Q: What can I do to keep myself healthy?
A: That's a good question to ask, since all five of the major causes of death â€“ heart disease, cancer, stroke, lung disease and injury â€“ can result from an unhealthy lifestyle. Taking steps now can pay off in the future. Here's what you can do to improve your health throughout your life.
1. Don't smoke; if you do, quit.
2. Women should limit alcohol consumption to no more than three drinks a day (one drink is a can of beer, four ounces of wine or one ounce of liquor).
3. Eat right by following Canada's Food Guideline to Healthy Eating. Enjoy a variety of foods, including breads, grains and cereals; vegetables and fruit; low-fat dairy products; lean meats; and foods prepared with little or no fat. Strive to keep a healthy body weight, a number you can set with your doctor's advice.
4. Get regular exercise; aim for 30 minutes, two to three times a week.
5. Don't sunbathe or use tanning beds. Sun exposure is linked to skin cancer, so it's best to stay out of direct sunlight and to wear protective clothing and hats. Use sunscreen with a high SPF before going into the sun.
6. Get enough sleep (most adults need seven to eight hours each night) and try to reduce stress by getting regular exercise, learning relaxation techniques and talking over your problems with a trusted friend or professional.
7. Use a condom if you have sex.
8. Talk to your doctor if you have signs of depression such as fatigue, feeling sad or hopeless, eating or sleeping too much or too little, trouble concentrating or thoughts of suicide. Depression can be treated with counselling and medicine.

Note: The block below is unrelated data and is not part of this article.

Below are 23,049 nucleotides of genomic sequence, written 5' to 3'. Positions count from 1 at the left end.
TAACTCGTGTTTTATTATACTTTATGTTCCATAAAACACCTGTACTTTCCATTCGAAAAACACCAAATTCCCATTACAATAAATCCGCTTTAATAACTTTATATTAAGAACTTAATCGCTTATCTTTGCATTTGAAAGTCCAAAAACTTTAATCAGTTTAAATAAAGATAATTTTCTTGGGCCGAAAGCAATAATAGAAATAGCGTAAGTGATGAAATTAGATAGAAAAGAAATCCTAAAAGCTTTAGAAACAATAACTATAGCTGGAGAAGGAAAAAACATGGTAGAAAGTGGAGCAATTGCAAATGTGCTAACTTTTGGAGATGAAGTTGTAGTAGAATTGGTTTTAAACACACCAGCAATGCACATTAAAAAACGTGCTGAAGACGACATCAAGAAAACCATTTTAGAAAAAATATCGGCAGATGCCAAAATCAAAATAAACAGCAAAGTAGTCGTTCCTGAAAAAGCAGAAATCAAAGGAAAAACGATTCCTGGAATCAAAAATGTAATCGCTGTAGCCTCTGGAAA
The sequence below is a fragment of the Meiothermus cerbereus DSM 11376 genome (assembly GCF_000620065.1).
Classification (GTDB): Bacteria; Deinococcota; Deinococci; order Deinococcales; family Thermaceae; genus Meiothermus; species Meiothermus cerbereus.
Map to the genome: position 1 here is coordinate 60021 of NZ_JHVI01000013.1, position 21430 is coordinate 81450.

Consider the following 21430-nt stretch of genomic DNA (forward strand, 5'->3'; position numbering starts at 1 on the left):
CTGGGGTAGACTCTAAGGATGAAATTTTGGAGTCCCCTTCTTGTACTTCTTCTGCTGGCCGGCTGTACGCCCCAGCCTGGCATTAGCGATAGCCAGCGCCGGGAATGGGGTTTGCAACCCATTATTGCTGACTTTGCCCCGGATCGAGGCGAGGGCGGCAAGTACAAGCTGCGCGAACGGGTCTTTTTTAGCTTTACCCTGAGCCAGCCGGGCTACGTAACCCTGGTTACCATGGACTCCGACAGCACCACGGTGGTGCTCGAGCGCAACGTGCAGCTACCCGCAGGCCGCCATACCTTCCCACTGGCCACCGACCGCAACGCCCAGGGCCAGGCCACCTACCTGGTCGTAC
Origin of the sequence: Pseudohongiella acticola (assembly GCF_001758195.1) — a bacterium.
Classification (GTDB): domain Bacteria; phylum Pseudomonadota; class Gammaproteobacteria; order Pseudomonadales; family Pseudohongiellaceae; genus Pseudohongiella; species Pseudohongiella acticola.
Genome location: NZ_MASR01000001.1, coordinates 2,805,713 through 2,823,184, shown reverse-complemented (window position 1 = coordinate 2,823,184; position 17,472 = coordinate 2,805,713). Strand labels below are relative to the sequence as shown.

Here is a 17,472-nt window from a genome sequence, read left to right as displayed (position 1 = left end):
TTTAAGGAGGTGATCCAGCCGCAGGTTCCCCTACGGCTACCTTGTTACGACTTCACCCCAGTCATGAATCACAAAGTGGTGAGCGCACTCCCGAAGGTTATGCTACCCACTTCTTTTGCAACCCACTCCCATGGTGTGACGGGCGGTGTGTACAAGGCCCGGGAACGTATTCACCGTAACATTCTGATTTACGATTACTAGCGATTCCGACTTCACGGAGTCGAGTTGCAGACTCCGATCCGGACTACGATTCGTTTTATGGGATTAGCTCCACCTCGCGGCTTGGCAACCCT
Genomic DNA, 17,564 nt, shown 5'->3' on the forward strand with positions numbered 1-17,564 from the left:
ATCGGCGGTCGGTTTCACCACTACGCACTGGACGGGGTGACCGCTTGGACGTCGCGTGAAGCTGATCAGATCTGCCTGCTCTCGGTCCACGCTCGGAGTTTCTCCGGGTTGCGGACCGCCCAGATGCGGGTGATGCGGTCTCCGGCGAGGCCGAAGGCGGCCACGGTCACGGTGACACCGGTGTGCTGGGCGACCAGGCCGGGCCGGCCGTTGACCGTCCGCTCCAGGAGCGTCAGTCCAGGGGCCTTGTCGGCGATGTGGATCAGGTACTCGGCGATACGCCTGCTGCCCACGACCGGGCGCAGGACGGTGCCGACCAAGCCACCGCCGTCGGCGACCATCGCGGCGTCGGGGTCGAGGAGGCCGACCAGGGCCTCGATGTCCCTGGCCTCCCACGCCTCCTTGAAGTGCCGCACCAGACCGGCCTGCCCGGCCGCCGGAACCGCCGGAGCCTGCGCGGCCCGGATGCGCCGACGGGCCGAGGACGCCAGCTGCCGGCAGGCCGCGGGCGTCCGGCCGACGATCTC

9. See you doctor regularly to check your blood pressure and discuss ways to keep your cholesterol down. Depending on your family history, your physician may want to test your cholesterol.
10. Use salt and caffeine in moderation.
11. Drink plenty of water.
12. Keep your shots up to date. Adults need a tetanus-diphtheria booster shot every 10 years. Ask your doctor if you need shots that protect against measles, mumps and rubella, pneumonia, influenza or hepatitis B.
13. Examine your breasts monthly and have your doctor check your breasts during your regular physical.
14. Have a regular Pap smear.
For more information on this and other health topics, visit the College of Family Physicians of Canada's (CFPC's) Web site www.cfpc.ca or talk to your family doctor.
If you have questions on this or other health topics you'd like to see addressed in future articles, please e-mail healthtopics@CFPC.ca.